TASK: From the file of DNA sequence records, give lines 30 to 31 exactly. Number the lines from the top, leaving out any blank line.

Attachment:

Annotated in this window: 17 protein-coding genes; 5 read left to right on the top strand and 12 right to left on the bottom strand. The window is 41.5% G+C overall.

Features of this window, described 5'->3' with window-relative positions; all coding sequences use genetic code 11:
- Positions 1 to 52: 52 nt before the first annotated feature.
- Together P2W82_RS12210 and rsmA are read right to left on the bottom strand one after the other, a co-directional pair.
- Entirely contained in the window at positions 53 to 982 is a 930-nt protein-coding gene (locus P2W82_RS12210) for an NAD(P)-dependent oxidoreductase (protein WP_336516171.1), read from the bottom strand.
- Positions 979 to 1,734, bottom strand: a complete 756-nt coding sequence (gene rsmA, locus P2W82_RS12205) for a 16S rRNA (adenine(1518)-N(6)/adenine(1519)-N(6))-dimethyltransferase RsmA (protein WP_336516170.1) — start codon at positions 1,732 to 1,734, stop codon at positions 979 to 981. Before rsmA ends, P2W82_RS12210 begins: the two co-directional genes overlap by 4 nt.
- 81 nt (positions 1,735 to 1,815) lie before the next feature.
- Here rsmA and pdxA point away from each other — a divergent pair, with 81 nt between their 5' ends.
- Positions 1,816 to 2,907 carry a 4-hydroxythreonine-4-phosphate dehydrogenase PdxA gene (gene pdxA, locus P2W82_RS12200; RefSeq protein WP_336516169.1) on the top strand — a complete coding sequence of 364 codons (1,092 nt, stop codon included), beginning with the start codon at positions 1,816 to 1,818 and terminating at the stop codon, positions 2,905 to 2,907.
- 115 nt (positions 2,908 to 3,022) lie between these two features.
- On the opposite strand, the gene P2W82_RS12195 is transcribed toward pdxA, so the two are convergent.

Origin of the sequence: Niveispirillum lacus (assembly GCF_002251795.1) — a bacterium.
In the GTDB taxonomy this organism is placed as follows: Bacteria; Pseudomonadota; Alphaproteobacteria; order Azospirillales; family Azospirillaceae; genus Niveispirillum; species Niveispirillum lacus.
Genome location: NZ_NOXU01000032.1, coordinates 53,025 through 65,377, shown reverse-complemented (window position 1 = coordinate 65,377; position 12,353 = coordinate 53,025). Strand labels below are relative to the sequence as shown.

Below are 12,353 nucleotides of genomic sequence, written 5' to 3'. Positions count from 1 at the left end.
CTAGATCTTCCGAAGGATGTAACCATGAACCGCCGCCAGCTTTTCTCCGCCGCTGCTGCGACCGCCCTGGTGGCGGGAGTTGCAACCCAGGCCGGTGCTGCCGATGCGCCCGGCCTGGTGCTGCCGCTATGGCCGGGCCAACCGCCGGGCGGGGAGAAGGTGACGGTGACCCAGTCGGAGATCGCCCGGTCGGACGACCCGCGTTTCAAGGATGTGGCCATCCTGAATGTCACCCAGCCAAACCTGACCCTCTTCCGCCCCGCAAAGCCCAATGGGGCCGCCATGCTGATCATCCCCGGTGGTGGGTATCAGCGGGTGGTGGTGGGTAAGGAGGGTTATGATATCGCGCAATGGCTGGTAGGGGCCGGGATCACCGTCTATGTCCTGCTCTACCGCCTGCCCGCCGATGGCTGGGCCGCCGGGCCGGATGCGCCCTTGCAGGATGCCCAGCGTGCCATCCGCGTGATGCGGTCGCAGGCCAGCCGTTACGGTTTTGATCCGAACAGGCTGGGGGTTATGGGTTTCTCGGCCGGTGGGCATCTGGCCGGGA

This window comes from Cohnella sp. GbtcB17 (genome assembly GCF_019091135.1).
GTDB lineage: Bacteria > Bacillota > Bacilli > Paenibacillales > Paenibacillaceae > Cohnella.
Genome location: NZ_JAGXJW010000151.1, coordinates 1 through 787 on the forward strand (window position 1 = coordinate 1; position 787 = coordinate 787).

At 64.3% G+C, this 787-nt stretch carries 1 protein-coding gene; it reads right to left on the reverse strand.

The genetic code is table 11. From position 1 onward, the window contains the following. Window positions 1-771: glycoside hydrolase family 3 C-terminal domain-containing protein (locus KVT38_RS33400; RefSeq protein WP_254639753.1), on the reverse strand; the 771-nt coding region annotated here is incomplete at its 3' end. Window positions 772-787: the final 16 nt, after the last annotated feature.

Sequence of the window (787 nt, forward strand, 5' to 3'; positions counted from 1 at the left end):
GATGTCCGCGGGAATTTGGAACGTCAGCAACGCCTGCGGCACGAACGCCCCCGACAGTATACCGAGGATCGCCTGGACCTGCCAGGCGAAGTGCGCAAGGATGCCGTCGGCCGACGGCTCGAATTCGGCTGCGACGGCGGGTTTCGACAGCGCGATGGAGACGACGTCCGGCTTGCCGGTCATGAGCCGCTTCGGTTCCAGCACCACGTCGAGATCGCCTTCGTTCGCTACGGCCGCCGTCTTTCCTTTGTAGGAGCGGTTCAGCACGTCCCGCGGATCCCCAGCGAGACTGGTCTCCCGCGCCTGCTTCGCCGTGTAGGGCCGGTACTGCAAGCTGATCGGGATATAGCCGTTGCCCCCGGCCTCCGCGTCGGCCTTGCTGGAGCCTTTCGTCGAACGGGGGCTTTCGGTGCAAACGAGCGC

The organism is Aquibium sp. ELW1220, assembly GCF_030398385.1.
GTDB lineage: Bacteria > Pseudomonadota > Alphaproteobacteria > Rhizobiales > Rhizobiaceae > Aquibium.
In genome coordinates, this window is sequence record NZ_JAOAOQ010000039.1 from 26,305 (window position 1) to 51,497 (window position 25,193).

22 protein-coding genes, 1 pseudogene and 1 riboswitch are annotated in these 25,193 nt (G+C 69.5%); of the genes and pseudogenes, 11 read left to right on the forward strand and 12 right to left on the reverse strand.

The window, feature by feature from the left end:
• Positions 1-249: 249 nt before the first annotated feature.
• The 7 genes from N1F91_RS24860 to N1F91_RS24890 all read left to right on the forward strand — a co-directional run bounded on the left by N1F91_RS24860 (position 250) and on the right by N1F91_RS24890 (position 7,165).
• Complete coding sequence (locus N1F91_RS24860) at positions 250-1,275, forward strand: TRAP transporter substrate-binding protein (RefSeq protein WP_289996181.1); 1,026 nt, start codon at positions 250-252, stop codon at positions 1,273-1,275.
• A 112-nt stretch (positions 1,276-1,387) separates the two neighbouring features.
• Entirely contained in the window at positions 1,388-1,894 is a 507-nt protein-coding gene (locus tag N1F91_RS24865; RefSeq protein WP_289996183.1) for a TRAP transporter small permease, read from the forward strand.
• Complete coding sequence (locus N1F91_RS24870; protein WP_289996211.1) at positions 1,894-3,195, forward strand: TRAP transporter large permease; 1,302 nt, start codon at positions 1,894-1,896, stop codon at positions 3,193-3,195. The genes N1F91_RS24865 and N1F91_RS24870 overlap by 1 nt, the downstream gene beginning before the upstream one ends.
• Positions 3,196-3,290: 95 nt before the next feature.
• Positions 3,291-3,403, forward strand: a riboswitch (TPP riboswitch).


• The 7 genes from N1F91_RS24860 to N1F91_RS24890 all read left to right on the forward strand — a co-directional run bounded on the left by N1F91_RS24860 (position 250) and on the right by N1F91_RS24890 (position 7,165).
• Complete coding sequence (locus N1F91_RS24860) at positions 250-1,275, forward strand: TRAP transporter substrate-binding protein (RefSeq protein WP_289996181.1); 1,026 nt, start codon at positions 250-252, stop codon at positions 1,273-1,275.